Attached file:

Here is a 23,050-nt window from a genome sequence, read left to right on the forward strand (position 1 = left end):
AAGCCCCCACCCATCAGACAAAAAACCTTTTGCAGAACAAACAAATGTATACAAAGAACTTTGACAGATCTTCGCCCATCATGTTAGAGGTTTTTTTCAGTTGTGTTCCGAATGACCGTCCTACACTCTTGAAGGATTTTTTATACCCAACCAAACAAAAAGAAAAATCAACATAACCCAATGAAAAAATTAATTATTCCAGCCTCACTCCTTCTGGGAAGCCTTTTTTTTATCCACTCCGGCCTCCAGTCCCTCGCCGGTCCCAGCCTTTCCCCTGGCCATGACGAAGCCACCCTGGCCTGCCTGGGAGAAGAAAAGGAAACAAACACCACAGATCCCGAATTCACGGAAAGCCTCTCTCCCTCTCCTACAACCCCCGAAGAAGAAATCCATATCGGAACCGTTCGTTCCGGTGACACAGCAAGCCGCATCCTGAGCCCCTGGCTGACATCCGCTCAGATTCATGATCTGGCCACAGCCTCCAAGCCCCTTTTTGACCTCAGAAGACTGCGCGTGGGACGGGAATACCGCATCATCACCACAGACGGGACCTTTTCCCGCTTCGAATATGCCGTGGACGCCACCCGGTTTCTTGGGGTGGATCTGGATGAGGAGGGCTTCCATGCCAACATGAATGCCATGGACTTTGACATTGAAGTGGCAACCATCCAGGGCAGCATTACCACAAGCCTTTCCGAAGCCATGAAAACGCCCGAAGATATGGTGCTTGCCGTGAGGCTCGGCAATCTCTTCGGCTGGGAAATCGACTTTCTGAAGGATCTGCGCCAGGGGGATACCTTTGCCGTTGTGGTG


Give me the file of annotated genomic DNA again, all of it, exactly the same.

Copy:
Here is a 23,050-nt window from a genome sequence, read left to right on the forward strand (position 1 = left end):
AAGCCCCCACCCATCAGACAAAAAACCTTTTGCAGAACAAACAAATGTATACAAAGAACTTTGACAGATCTTCGCCCATCATGTTAGAGGTTTTTTTCAGTTGTGTTCCGAATGACCGTCCTACACTCTTGAAGGATTTTTTATACCCAACCAAACAAAAAGAAAAATCAACATAACCCAATGAAAAAATTAATTATTCCAGCCTCACTCCTTCTGGGAAGCCTTTTTTTTATCCACTCCGGCCTCCAGTCCCTCGCCGGTCCCAGCCTTTCCCCTGGCCATGACGAAGCCACCCTGGCCTGCCTGGGAGAAGAAAAGGAAACAAACACCACAGATCCCGAATTCACGGAAAGCCTCTCTCCCTCTCCTACAACCCCCGAAGAAGAAATCCATATCGGAACCGTTCGTTCCGGTGACACAGCAAGCCGCATCCTGAGCCCCTGGCTGACATCCGCTCAGATTCATGATCTGGCCACAGCCTCCAAGCCCCTTTTTGACCTCAGAAGACTGCGCGTGGGACGGGAATACCGCATCATCACCACAGACGGGACCTTTTCCCGCTTCGAATATGCCGTGGACGCCACCCGGTTTCTTGGGGTGGATCTGGATGAGGAGGGCTTCCATGCCAACATGAATGCCATGGACTTTGACATTGAAGTGGCAACCATCCAGGGCAGCATTACCACAAGCCTTTCCGAAGCCATGAAAACGCCCGAAGATATGGTGCTTGCCGTGAGGCTCGGCAATCTCTTCGGCTGGGAAATCGACTTTCTGAAGGATCTGCGCCAGGGGGATACCTTTGCCGTTGTGGTG